The Indonesians’ opponents in the final will be the 4th-seeded Kim Astrup / Anders Skaarup Rasmussen (pictured bottom).  The Danes took a close first game 21-19 from former World Champions Han Chengkai / Zhou Haodong.  However, the Chinese could not handle the pressure from the more experienced players.  The Danes closed the second game with 21-14 and it is the Europeans who are now looking forward to stopping the winning streak of Gideon/Sukamuljo.

First title due for one new partnership

Christinna Pedersen’s luck came on her latter appearance of the evening when she and her new partner Mathias Christiansen crushed the last home pair of Pranaav Jerry Chopra / Sikki Reddy in the mixed doubles.  The Danes did better in covering the mid-court, which forced the Indians to keep lifting the shuttle in both games.  The Danes won by stable attack of Christiansen and the sharp net play by Pedersen.

The Europeans’ opponents in the final will be the even newer pair of Praveen Jordan / Melati Daeva Oktavianti (pictured) of Indonesia.  The Indonesians won the semi-final by many  flat exchange rallies against China’s young pair of He Jiting / Du Yue.  The Chinese could not hold on to their nerves and went down 19-21, 22-24 to the Indonesians.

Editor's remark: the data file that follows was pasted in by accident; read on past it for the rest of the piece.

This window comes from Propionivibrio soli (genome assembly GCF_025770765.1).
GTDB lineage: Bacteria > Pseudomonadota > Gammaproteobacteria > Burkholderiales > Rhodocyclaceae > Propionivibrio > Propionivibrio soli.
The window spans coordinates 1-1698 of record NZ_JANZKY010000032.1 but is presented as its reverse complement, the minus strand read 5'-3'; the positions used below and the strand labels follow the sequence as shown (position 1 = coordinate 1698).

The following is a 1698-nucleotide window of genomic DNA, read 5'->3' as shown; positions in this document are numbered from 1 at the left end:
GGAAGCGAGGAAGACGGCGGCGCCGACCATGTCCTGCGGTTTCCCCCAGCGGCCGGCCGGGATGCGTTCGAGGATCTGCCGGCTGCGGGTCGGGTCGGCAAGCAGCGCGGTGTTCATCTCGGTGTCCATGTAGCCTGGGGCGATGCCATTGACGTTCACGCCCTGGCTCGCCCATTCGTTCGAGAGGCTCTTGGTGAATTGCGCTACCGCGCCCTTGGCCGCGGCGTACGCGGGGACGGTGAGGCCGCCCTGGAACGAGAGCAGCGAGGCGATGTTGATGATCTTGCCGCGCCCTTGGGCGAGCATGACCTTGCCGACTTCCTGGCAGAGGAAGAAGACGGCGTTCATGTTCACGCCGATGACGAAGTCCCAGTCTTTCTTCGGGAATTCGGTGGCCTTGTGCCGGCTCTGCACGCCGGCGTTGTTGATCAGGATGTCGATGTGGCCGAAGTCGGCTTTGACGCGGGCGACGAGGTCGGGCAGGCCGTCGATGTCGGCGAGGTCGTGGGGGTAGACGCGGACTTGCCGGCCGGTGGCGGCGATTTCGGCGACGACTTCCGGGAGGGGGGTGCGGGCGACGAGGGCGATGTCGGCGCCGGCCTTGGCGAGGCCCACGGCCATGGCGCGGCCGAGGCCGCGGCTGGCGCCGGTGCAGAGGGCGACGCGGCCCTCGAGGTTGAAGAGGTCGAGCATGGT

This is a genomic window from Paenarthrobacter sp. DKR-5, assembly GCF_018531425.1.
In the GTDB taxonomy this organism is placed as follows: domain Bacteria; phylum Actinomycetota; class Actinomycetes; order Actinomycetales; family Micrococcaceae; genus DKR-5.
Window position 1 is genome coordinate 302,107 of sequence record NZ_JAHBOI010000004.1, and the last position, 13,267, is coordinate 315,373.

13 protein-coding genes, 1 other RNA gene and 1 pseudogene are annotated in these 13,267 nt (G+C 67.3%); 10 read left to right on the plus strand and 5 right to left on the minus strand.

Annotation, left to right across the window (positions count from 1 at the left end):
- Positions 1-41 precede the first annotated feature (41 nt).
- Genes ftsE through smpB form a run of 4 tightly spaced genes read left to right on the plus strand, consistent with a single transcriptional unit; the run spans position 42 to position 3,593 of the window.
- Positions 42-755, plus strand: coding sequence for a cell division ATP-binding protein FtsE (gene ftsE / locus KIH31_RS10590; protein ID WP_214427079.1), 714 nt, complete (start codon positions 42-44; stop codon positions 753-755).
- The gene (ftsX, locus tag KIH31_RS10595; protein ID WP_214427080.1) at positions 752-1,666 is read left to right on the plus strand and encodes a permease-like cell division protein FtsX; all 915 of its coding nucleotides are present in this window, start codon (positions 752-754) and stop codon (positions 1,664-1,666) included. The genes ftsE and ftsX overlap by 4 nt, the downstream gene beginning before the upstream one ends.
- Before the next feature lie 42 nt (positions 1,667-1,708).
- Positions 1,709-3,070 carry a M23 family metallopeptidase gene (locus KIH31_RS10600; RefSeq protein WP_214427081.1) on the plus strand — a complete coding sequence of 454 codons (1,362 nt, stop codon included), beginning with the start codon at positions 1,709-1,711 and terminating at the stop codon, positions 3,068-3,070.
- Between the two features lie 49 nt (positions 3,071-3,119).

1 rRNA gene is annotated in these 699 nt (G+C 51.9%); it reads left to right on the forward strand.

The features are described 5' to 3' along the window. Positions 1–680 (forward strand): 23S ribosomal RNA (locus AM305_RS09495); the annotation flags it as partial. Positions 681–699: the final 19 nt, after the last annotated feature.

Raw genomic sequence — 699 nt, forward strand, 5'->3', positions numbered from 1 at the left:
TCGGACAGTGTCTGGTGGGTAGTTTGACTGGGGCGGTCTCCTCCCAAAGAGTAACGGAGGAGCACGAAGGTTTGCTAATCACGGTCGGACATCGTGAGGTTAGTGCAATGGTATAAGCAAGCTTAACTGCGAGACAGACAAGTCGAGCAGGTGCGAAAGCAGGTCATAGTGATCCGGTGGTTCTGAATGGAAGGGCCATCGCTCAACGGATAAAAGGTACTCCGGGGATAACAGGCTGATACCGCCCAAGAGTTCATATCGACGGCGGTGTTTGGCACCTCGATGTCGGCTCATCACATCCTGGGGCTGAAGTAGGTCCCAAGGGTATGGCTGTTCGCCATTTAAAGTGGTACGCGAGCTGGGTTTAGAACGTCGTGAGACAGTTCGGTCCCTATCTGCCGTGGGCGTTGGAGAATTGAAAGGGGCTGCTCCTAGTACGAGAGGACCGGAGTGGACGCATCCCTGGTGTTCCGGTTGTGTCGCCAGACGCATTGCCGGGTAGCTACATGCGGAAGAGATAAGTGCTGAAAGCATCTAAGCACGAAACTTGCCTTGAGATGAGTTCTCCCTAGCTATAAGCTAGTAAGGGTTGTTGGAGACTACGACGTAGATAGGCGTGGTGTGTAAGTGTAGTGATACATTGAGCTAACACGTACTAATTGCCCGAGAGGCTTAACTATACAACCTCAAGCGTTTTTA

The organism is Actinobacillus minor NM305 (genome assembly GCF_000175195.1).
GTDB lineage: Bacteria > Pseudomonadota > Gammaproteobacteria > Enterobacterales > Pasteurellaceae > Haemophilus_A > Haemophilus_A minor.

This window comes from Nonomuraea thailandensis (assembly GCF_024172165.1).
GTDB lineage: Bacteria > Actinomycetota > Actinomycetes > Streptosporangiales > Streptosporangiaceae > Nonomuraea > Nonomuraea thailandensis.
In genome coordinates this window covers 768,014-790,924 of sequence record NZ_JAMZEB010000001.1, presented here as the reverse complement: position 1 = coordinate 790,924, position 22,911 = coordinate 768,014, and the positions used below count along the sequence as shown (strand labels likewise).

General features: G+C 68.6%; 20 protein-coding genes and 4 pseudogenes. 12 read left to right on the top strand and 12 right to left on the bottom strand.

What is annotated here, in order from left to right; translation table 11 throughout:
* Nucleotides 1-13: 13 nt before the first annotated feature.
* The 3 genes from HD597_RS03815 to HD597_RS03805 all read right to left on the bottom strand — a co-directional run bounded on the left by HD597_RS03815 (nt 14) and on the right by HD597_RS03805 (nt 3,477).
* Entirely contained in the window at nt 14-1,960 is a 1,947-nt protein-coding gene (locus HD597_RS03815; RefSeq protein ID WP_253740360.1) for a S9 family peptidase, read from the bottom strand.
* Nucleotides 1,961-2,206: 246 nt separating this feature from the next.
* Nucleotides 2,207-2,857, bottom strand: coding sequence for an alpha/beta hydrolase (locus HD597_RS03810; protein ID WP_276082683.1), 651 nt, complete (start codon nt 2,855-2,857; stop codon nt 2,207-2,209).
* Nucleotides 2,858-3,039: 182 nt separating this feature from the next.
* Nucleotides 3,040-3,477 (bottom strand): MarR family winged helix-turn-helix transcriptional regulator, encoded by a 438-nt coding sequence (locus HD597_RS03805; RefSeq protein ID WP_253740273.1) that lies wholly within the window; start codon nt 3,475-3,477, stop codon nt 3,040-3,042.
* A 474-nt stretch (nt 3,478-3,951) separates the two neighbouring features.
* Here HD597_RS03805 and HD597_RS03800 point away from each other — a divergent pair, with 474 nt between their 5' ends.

Both pairs are thus looking for their first title on Sunday.  Jordan and Oktavianti are already one step ahead of where they finished last week in Jakarta, while the Danes are in their third major final, after the China and Hong Kong Opens late last year, and are keen to top the podium on their third try.

Finals line-up
WD:  Jongkolphan Kititharakul / Rawinda Prajongjai (THA) [2] vs. Greysia Polii / Apriyani Rahayu (INA) [3]
XD:  Mathias Christiansen / Christinna Pedersen (DEN) [5] vs. Praveen Jordan / Melati Daeva Oktavianti (INA)
MS:  Chou Tien Chen (TPE) [3] vs. Shi Yuqi (CHN) [4]
MD:  Marcus Fernaldi Gideon Kevin Sanjaya Sukamuljo (INA) [1] vs. Kim Astrup / Anders Skaarup Rasmussen (DEN) [4]
WS:  Pusarla Venkata Sindhu (IND) [1] vs. Zhang Beiwen (USA) [5]

Click here for complete semi-final results